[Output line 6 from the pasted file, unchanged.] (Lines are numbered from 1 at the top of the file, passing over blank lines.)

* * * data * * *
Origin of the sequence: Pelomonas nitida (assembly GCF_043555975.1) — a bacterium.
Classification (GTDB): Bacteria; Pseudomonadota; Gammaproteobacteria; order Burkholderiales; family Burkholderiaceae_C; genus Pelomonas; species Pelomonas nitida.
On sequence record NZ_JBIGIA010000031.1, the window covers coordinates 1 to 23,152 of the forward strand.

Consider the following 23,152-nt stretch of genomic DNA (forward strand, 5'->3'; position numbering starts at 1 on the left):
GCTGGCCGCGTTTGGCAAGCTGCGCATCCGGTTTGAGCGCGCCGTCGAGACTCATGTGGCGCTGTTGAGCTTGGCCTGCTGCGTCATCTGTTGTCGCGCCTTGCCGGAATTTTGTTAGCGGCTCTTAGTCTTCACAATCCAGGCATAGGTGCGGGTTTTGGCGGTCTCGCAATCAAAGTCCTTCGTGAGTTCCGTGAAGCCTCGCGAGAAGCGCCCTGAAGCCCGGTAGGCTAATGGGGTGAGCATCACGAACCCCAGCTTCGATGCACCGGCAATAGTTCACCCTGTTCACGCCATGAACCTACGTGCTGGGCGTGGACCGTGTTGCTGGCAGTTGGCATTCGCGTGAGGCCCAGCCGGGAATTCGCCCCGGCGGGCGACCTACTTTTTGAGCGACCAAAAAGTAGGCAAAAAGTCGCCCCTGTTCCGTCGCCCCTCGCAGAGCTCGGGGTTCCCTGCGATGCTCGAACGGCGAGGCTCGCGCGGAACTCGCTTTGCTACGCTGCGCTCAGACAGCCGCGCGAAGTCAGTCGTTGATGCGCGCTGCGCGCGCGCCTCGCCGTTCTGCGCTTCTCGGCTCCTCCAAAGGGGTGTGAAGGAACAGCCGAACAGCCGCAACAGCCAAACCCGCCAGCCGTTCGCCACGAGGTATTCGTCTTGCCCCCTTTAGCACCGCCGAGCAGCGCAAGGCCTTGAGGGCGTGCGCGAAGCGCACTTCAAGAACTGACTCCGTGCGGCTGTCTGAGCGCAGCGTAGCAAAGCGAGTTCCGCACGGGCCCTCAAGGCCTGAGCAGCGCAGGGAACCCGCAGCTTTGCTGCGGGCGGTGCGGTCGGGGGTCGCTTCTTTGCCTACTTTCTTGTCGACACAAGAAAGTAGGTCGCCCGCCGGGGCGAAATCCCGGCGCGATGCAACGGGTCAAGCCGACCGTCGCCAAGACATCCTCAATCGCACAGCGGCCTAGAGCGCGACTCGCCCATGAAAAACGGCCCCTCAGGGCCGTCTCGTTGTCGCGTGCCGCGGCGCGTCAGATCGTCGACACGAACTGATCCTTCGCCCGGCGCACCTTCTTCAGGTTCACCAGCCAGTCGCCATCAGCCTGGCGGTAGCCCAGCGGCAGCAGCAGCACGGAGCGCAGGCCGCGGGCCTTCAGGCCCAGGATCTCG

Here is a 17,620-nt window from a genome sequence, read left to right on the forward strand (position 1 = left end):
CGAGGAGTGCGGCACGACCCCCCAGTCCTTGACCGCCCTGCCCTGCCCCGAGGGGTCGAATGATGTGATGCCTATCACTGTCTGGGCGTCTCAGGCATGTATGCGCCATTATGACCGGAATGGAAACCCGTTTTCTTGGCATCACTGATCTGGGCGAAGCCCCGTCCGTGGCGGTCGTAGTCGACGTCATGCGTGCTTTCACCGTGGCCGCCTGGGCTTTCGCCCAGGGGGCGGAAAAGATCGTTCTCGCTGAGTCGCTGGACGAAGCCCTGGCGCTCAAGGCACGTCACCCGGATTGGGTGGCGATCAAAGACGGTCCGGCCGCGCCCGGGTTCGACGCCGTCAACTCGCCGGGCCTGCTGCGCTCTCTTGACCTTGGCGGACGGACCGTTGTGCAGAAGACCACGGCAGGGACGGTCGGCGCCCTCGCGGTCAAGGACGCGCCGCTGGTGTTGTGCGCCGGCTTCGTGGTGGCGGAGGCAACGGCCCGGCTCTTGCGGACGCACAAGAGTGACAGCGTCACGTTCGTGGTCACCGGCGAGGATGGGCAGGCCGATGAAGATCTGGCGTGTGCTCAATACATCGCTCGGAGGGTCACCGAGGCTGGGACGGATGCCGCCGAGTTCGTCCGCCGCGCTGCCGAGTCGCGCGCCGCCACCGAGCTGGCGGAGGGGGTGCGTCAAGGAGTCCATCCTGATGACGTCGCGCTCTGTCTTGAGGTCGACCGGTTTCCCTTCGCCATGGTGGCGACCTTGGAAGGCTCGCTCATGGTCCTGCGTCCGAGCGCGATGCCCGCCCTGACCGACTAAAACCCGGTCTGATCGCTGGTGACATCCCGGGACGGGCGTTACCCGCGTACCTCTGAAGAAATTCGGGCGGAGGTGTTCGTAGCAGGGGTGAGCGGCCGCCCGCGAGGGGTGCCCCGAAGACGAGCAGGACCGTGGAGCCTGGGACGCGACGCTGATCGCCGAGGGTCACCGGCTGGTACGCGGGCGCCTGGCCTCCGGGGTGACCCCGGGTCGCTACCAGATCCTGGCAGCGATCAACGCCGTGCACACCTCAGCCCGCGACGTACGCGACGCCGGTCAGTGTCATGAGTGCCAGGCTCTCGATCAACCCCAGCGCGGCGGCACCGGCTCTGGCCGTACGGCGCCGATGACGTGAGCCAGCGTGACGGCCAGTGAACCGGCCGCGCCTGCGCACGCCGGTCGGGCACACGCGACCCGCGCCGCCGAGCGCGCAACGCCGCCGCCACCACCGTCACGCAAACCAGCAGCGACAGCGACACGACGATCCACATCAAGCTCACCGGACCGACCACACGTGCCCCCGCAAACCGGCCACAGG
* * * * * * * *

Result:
Here is a 17,620-nt window from a genome sequence, read left to right on the forward strand (position 1 = left end):